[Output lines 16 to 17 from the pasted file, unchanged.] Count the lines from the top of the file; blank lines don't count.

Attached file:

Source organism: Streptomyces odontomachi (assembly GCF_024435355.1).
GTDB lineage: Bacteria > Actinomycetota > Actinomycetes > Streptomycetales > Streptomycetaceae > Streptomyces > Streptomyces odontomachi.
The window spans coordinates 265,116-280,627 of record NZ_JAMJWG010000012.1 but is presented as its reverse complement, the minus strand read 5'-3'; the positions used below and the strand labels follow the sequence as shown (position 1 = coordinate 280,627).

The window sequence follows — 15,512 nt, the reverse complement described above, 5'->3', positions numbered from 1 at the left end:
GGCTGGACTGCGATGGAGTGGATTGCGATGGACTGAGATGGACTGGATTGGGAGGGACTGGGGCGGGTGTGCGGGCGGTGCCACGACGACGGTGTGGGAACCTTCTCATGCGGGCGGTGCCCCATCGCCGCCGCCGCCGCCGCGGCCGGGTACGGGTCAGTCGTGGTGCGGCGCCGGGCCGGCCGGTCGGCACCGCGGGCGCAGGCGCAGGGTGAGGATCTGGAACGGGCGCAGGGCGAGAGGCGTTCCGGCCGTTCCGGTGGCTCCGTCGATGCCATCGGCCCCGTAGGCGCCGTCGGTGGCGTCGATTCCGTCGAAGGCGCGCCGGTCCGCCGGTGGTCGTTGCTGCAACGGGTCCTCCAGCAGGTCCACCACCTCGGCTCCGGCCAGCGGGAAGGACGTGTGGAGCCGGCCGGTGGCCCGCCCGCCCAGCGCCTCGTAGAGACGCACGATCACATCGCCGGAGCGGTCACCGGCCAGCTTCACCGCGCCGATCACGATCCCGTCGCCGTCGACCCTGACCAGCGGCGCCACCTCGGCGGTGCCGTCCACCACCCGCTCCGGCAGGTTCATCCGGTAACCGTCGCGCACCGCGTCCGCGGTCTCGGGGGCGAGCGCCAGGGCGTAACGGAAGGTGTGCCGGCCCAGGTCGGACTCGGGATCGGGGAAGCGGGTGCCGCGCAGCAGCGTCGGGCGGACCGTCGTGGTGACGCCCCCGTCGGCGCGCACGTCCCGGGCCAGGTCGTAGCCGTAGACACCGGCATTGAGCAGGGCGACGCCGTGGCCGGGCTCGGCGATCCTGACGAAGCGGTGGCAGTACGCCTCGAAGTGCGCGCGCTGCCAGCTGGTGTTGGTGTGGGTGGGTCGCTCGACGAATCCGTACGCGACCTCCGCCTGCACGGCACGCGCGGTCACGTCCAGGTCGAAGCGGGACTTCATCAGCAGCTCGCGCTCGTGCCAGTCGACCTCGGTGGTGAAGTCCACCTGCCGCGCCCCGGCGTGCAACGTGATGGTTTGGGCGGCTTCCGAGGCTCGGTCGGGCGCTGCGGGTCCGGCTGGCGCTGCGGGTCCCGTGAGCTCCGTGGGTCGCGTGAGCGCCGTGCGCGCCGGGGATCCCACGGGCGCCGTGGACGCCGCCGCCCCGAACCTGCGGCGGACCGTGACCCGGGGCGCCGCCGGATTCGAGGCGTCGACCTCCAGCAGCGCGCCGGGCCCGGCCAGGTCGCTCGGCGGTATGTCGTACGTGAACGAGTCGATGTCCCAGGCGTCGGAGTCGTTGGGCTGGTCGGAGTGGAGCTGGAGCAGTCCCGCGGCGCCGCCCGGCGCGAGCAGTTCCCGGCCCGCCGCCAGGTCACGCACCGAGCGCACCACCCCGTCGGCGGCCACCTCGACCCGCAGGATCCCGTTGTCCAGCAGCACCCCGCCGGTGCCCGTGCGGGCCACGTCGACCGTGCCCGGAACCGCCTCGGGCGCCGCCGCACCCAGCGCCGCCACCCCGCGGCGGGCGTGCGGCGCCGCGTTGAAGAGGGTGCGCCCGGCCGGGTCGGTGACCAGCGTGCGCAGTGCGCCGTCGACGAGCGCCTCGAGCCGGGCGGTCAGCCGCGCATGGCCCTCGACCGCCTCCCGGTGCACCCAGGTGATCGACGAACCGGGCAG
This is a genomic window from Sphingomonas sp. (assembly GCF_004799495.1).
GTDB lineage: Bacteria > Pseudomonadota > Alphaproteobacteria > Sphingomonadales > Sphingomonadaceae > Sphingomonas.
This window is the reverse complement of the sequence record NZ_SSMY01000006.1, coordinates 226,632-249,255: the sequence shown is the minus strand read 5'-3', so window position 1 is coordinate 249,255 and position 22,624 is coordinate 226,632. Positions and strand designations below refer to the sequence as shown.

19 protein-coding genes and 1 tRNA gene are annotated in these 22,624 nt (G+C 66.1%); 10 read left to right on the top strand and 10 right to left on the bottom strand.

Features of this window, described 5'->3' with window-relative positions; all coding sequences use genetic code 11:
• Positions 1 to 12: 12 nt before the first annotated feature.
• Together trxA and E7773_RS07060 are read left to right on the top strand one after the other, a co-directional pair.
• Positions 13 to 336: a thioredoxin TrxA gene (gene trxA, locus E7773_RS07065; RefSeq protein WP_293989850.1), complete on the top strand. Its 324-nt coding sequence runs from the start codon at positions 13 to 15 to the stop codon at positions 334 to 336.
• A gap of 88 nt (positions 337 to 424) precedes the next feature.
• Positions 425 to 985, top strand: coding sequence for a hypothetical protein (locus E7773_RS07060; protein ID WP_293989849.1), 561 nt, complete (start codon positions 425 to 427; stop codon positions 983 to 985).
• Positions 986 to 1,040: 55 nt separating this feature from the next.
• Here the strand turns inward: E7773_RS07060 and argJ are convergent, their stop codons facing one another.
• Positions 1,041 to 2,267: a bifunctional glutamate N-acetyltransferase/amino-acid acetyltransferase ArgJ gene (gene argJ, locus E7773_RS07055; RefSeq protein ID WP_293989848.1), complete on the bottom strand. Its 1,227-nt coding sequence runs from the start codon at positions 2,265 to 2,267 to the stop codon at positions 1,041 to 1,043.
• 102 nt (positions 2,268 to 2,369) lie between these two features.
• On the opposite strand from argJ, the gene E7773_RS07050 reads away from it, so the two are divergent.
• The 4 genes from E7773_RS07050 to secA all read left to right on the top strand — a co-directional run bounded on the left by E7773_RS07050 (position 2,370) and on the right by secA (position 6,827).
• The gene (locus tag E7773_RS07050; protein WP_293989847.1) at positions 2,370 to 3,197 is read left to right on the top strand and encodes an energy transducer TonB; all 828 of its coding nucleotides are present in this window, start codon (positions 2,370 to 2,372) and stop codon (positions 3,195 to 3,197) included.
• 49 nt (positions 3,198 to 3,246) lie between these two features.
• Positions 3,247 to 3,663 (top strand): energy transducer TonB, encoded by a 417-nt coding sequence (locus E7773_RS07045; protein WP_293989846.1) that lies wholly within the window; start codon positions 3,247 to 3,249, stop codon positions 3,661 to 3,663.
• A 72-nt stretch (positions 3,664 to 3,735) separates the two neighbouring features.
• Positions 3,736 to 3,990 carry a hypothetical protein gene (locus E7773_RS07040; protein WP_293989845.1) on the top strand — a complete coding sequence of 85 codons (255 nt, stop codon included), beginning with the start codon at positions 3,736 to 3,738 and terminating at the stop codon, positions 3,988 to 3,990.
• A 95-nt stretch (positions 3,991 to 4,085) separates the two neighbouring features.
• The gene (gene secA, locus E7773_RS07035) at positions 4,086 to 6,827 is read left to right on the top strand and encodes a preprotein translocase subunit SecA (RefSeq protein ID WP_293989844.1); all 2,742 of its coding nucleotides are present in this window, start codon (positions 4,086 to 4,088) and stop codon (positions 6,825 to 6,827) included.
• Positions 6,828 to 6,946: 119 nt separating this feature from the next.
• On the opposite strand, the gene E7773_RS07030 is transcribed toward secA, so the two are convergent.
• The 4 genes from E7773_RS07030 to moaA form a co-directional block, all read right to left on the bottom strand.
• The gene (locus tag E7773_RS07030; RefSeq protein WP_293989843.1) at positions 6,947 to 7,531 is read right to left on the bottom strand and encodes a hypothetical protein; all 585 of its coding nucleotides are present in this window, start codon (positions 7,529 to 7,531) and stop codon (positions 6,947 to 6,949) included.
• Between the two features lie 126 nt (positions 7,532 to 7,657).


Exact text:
• Positions 986 to 1,040: 55 nt separating this feature from the next.
• Here the strand turns inward: E7773_RS07060 and argJ are convergent, their stop codons facing one another.